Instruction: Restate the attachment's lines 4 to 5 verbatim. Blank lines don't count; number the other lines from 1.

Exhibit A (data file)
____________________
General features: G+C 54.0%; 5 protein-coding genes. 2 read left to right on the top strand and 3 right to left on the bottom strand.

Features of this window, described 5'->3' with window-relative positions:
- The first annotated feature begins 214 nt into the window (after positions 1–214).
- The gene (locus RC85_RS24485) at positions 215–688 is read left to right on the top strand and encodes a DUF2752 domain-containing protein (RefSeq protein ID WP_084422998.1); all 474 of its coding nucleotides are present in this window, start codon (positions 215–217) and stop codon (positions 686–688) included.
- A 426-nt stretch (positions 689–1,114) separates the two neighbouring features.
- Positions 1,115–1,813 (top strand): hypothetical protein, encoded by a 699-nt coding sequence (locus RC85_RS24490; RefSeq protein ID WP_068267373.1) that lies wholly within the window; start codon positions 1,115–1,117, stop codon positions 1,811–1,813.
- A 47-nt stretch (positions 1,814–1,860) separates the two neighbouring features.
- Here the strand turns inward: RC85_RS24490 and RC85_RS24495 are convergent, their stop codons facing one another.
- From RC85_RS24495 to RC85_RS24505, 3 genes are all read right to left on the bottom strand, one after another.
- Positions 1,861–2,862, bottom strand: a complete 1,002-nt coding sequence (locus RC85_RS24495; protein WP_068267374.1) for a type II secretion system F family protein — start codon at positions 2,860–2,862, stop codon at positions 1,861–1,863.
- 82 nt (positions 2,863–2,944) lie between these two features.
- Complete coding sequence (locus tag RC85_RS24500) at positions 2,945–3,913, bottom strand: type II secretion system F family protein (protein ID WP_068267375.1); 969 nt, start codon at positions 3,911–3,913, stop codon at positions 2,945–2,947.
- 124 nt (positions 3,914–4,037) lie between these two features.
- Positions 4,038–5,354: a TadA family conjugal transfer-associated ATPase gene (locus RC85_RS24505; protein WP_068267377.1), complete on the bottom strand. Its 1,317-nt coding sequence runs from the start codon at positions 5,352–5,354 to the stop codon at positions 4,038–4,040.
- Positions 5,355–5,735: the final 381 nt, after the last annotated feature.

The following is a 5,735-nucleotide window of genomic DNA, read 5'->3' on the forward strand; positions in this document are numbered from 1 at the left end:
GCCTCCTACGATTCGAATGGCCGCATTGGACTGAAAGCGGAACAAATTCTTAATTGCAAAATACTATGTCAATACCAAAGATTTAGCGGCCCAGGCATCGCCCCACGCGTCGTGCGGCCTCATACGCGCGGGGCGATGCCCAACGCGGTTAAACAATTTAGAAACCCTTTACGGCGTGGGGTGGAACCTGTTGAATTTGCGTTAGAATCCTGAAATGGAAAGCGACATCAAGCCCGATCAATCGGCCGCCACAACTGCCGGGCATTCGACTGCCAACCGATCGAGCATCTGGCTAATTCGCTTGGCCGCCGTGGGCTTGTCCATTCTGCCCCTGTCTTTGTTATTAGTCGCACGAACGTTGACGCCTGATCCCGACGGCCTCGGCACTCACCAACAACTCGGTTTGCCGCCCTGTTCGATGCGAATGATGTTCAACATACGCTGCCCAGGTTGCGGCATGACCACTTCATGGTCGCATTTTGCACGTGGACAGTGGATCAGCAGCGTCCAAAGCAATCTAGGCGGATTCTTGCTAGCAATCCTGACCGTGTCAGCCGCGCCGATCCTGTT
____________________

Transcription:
- The gene (locus RC85_RS24485) at positions 215–688 is read left to right on the top strand and encodes a DUF2752 domain-containing protein (RefSeq protein ID WP_084422998.1); all 474 of its coding nucleotides are present in this window, start codon (positions 215–217) and stop codon (positions 686–688) included.
- A 426-nt stretch (positions 689–1,114) separates the two neighbouring features.